This day 176 years ago – 9 February 1846 – Irish geophysicist Robert Mallet presented his paper On the Dynamics of Earthquakes, “the first attempt to bring the phenomena of the earthquake within the range of exact science.”
The scientific community often refers to Robert Mallet as the ‘father of seismology’. Born in Dublin, in 1810 he attended Trinity College before going on to work for his father’s iron foundry as an engineer. This foundry was one of the most important in Ireland and was contracted to carry out some of the biggest civil engineering jobs of the day, such as the isolated Fastnet Lighthouse off of the coast of west Cork, also known as ‘Ireland’s teardrop’, since it was the last Irish land many emigrants saw when sailing from Queenstown to America.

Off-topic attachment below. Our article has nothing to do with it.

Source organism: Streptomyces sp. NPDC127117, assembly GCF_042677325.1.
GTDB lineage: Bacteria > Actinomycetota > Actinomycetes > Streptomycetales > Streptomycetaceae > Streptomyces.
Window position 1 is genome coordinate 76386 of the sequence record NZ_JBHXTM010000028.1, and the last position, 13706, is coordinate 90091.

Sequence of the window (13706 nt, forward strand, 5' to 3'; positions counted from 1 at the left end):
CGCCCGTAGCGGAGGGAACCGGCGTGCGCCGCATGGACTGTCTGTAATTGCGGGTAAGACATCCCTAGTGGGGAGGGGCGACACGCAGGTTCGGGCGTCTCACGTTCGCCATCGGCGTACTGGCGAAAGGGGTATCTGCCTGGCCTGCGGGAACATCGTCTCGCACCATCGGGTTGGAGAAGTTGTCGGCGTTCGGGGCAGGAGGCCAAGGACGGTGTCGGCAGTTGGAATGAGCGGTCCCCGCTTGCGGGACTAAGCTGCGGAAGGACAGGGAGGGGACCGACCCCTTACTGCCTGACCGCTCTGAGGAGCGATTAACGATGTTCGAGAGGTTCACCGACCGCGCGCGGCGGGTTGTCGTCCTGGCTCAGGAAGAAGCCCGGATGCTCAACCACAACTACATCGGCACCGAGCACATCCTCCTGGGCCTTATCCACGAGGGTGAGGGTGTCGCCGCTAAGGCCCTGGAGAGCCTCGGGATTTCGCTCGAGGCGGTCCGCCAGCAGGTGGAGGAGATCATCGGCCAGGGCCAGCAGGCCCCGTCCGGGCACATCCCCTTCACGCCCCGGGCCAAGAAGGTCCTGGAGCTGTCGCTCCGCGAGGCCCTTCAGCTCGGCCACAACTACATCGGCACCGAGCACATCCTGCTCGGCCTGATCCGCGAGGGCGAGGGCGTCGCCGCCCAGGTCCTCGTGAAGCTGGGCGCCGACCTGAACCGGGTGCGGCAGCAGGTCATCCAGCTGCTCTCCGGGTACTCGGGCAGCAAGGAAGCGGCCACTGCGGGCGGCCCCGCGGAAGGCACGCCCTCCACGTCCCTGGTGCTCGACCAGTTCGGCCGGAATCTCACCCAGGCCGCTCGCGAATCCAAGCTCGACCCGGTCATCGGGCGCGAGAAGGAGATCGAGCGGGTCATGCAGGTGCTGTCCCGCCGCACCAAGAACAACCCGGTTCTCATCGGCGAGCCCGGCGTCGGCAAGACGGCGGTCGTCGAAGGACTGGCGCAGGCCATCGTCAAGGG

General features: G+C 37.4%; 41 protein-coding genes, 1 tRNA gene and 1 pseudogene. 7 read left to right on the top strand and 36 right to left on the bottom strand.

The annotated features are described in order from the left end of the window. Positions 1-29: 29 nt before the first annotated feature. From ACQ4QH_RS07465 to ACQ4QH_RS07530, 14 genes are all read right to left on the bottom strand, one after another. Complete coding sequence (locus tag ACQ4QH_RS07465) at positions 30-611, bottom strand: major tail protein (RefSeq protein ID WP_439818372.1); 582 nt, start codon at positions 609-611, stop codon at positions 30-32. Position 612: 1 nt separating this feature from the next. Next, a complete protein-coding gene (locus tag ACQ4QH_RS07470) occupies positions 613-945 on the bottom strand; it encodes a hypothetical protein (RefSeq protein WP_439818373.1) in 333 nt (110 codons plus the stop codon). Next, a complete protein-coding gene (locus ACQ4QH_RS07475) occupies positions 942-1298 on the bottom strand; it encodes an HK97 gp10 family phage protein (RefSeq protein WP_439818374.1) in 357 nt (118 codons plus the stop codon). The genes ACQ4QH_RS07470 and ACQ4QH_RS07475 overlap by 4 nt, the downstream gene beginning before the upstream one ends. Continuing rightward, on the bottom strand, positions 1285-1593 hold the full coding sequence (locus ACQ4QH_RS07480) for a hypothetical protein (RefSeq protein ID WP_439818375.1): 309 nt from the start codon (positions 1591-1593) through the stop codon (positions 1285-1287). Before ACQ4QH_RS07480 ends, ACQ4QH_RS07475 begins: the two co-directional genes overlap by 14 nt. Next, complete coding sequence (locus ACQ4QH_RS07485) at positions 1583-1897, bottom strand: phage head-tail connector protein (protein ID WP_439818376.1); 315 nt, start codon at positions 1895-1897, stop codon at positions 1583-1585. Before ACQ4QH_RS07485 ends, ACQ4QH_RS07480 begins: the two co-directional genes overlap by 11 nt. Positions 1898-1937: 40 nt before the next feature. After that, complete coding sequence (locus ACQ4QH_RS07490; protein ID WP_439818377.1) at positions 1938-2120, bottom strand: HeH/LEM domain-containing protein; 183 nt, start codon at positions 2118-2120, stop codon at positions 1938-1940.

He became a member of the Royal Academy in 1832 when he was just 22-years-old and was already carrying out his own seismological research. It was in 1846 that he presented a paper entitled ‘On the Dynamics of Earthquakes’ that is regarded as one of the most important early scientific contributions on the subject of earthquakes. As well as making several new observations in the paper, he is also credited with coining the term ‘seismology’, as well as using the term ‘epicentre’ for the first time.
He reported for the Royal Society on the devastating Basilicata earthquake of 1857 in which 11,000 people died and produced a major scientific paper on the event, using photographs of what happened in Italy to demonstrate his own theories of seismology. His pictures are believed to be the very first photographs of the aftermath of an earthquake. Mallet moved to London in 1861 where he worked as a consulting engineer and was awarded a number of industry prizes, including the Cunningham Medal of the Royal Irish Academy and the Geological Society of London’s highest award, for his research into earthquakes.